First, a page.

Episode One Hundred Twenty-Four - Letter to Herodotus 13 - Life On Other Worlds, Development of Language, And the Regular Motion of the Stars

  • Welcome to Episode One Hundred Twenty Four of Lucretius Today.

    This is a podcast dedicated to the poet Lucretius, who wrote "On The Nature of Things," the only complete presentation of Epicurean philosophy left to us from the ancient world.

    I am your host Cassius, and together with our panelists from the EpicureanFriends.com forum, we'll walk you through the ancient Epicurean texts, and we'll discuss how Epicurean philosophy can apply to you today. We encourage you to study Epicurus for yourself, and we suggest the best place to start is the book "Epicurus and His Philosophy" by Canadian professor Norman DeWitt.

    If you find the Epicurean worldview attractive, we invite you to join us in the study of Epicurus at EpicureanFriends.com, where you will find a discussion thread for each of our podcast episodes and many other topics.

    Today we continue in Epicurus' letter to Herodotus, and address some difficult material about the properties and qualities of atoms and bodies and what it means to exist. We probably raise more issues than we answer in this episode, so please review the show notes and we will come back to these issues in the next show.

    Now let's join Joshua reading today's text:


    And in addition to what we have already said we must believe that worlds, and indeed every limited compound body which continuously exhibits a similar appearance to the things we see, were created from the infinite, and that all such things, greater and less alike, were separated off from individual agglomerations of matter; and that all are again dissolved, some more quickly, some more slowly, some suffering from one set of causes, others from another.

    [74] And further we must believe that these worlds were neither created all of necessity with one configuration nor yet with every kind of shape. Furthermore, we must believe that in all worlds there are living creatures and plants and other things we see in this world; for indeed no one could prove that in a world of one kind there might or might not have been included the kinds of seeds from which living things and plants and all the rest of the things we see are composed, and that in a world of another kind they could not have been.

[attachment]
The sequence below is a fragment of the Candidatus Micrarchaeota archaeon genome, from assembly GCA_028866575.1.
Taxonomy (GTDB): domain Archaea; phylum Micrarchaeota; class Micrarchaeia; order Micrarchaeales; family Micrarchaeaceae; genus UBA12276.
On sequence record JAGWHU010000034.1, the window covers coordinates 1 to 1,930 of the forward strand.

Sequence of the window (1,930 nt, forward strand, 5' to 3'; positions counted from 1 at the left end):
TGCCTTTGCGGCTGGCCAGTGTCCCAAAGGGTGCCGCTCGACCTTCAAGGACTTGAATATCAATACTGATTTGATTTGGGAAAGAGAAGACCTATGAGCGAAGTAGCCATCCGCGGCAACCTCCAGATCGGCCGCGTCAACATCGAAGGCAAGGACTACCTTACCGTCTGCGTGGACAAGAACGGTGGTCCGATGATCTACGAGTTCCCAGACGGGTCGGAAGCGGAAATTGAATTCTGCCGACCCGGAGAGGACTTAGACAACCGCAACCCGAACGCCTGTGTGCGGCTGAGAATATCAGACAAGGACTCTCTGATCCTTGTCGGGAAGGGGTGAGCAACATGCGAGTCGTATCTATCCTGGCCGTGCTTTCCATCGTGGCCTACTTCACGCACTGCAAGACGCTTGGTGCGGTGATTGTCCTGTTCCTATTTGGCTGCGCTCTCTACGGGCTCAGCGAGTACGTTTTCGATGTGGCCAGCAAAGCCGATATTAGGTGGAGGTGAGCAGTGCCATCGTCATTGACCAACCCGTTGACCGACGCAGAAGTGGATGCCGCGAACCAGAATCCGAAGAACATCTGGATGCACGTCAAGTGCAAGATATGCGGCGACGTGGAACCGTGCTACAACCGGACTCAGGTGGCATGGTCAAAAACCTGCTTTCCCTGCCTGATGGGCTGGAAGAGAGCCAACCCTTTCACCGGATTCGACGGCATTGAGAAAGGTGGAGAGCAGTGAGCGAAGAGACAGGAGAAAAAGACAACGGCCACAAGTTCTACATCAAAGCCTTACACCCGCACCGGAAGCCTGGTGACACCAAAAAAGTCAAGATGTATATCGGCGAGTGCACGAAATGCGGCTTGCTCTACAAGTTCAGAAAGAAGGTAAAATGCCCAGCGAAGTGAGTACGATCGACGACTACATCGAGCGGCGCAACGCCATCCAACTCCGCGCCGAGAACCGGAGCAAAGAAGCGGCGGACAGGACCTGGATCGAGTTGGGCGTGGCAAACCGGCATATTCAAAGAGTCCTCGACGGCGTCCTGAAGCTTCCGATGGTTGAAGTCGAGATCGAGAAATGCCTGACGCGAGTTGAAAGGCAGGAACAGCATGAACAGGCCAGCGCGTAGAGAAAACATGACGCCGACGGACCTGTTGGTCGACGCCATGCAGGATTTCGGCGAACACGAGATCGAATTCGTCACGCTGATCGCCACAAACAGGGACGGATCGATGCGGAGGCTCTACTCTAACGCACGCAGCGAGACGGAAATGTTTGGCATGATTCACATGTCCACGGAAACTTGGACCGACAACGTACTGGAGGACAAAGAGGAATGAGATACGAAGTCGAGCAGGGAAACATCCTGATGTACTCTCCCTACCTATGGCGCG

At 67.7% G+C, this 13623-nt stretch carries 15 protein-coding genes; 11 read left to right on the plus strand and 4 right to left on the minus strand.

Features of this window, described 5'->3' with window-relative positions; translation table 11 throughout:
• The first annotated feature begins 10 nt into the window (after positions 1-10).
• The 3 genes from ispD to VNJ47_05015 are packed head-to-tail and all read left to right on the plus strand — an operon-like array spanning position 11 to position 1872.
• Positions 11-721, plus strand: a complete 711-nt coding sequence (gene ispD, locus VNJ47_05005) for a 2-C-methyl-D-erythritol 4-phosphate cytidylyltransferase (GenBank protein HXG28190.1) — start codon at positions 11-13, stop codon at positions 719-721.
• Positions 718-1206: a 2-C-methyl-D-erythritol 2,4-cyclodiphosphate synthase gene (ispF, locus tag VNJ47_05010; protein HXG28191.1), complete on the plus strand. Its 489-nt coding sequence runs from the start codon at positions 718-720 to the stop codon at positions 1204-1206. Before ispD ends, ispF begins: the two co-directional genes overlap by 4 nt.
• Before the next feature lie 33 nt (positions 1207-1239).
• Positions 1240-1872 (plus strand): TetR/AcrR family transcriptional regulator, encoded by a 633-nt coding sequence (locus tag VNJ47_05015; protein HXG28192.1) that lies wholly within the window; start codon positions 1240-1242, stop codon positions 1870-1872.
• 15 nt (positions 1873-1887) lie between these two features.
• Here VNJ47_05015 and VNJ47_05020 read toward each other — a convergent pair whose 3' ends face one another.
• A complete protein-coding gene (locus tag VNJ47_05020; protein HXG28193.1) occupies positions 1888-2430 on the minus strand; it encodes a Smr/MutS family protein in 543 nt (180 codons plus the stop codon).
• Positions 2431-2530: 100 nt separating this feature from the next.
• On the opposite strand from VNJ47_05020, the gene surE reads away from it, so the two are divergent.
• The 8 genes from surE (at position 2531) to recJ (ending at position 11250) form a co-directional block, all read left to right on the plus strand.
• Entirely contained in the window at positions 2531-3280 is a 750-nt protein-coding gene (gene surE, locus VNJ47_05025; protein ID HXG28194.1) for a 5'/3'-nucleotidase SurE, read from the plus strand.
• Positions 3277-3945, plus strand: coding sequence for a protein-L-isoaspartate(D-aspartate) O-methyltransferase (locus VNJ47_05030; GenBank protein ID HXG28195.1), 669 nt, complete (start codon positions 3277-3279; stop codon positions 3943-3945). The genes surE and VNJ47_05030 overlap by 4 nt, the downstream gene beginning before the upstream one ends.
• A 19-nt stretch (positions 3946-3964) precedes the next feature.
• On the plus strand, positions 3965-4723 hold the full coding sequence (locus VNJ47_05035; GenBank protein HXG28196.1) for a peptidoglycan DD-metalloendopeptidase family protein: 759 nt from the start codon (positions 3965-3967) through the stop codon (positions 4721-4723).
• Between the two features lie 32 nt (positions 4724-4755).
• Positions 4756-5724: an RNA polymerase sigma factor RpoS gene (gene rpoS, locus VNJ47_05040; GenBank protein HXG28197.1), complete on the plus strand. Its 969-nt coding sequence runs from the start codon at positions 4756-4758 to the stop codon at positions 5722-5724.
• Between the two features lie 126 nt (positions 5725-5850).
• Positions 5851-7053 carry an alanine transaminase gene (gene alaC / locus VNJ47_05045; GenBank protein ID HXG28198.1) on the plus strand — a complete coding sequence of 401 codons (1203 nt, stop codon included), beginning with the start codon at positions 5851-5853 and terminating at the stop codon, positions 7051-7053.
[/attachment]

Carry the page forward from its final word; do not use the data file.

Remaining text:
[75] Moreover, we must suppose that human nature too was taught and constrained to do many things of every kind merely by circumstances; and that later on reasoning elaborated what had been suggested by nature and made further inventions, in some matters quickly, in others slowly, at some epochs and times making great advances, and lesser again at others. And so names too were not at first deliberately given to things, but men’s natures according to their different nationalities had their own peculiar feelings and received their peculiar impressions, and so each in their own way emitted air formed into shape by each of these feelings and impressions, according to the differences made in the different nations by the places of their abode as well.

    [76] And then later on by common consent in each nationality special names were deliberately given in order to make their meanings less ambiguous to one another and more briefly demonstrated. And sometimes those who were acquainted with them brought in things hitherto unknown and introduced sounds for them, on some occasions being naturally constrained to utter them, and on others choosing them by reasoning in accordance with the prevailing mode of formation, and thus making their meaning clear.

    [77] Furthermore, the motions of the heavenly bodies and their turnings and eclipses and risings and settings, and kindred phenomena to these, must not be thought to be due to any being who controls and ordains or has ordained them and at the same time enjoys perfect bliss together with immortality (for trouble and care and anger and kindness are not consistent with a life of blessedness, but these things come to pass where there is weakness and fear and dependence on neighbors). Nor again must we believe that they, which are but fire agglomerated in a mass, possess blessedness, and voluntarily take upon themselves these movements. But we must preserve their full majestic significance in all expressions which we apply to such conceptions, in order that there may not arise out of them opinions contrary to this notion of majesty. Otherwise this very contradiction will cause the greatest disturbance in men’s souls. Therefore we must believe that it is due to the original inclusion of matter in such agglomerations during the birth-process of the world that this law of regular succession is also brought about.


    After the foregoing we have next to consider that the worlds and every finite aggregate which bears a strong resemblance to things we commonly see have arisen out of the infinite. For all these, whether small or great, have been separated off from special conglomerations of atoms; and all things are again dissolved, some faster, some slower, some through the action of one set of causes, others through the action of another. It is clear, then, that he also makes the worlds perishable, as their parts are subject to change. Elsewhere he says the earth is supported on the air.